Current Treatment Options in Neurology

, Volume 4, Issue 4, pp 271-280

First online:

Vision disturbances following traumatic brain injury

  • Neera KapoorAffiliated withDepartment of Clinical Sciences, State College of Optometry, State College of New York
  • , Kenneth J. Ciuffreda

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Opinion statement

  • Vision disturbances following traumatic brain injury (TBI) include anomalies of accommodation, version, vergence (nonstrabismic, as well as strabismic), photosensitivity, visual field integrity, and ocular health.

  • Traumatic brain injury patients with complex diplopia patterns, noncomitant strabismic anomalies, and advanced ocular health anomalies are either monitored by or referred to neuro-ophthalmologists and ophthalmologists for evaluation and possible surgical or medical intervention, as needed.

  • Anomalies of accommodation, vergence, version, photosensitivity, and field of vision are amenable to noninvasive, rehabilitative interventions, such as vision therapy, which is rendered by optometrists and is described in this article. Further, vision therapy may be performed in isolation or in conjunction with the application of the following: Fusional prism spectacles (for diplopia) Tinted spectacles (for photosensitivity) Yoked prism spectacles (for visual-spatial hemispheric inattention, with or without a manifest visual field defect), as appropriate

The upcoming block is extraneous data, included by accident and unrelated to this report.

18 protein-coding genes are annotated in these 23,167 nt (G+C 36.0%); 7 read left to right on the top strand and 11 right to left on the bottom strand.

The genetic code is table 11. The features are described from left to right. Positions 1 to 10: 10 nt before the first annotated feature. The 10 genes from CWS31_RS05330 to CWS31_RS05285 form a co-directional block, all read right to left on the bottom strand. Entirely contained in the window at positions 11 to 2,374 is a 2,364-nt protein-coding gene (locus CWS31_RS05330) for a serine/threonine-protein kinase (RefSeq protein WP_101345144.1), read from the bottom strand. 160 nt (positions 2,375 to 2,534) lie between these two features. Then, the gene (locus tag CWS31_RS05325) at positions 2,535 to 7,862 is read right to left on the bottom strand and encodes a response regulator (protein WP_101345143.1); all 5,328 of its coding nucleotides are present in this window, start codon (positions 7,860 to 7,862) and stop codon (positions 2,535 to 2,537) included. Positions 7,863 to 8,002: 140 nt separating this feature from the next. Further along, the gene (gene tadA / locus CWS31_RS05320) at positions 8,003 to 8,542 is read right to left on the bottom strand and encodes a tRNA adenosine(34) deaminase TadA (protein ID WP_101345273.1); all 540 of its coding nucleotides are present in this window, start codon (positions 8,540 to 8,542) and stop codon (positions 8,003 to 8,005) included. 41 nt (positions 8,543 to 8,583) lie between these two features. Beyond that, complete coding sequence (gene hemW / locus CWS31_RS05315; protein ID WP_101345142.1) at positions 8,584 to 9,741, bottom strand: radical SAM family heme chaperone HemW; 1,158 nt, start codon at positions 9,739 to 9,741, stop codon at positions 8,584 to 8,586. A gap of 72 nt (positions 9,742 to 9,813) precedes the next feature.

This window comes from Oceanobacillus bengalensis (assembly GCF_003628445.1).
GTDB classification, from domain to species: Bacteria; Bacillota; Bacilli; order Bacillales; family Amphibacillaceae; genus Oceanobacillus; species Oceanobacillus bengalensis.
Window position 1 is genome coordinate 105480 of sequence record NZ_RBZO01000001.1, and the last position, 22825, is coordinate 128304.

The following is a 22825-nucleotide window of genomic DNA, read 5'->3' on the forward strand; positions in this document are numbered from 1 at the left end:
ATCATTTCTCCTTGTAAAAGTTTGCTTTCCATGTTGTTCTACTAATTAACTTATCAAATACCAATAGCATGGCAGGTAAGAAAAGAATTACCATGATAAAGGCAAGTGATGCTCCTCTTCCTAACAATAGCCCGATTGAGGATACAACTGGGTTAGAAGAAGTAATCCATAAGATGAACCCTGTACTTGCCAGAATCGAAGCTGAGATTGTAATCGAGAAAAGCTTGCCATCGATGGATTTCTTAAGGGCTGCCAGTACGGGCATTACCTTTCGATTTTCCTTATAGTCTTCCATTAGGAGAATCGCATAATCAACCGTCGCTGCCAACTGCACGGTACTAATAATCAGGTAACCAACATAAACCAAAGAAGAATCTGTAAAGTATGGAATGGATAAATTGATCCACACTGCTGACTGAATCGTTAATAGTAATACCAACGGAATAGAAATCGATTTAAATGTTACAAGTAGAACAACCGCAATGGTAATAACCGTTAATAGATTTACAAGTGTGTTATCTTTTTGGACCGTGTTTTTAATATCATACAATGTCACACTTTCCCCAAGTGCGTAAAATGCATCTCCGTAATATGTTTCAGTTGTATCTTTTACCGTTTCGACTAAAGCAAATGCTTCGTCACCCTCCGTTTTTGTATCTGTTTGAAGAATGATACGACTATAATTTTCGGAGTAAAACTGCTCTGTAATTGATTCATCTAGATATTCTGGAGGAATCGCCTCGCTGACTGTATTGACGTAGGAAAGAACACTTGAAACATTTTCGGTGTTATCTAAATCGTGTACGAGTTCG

• Dependent on the severity of vision impairment post-TBI, other types of rehabilitation, such as vestibular, physical, cognitive, and occupational rehabilitation, are deferred pending the stabilization of vision function to an appropriate level.

  • Rehabilitative optometric intervention is appropriate and beneficial for many TBI patients. Therefore, it should be offered as a possible evaluation and treatment option to investigate the patient’s symptoms and determine the prognosis for treatment, as would be done with any other therapeutic modality.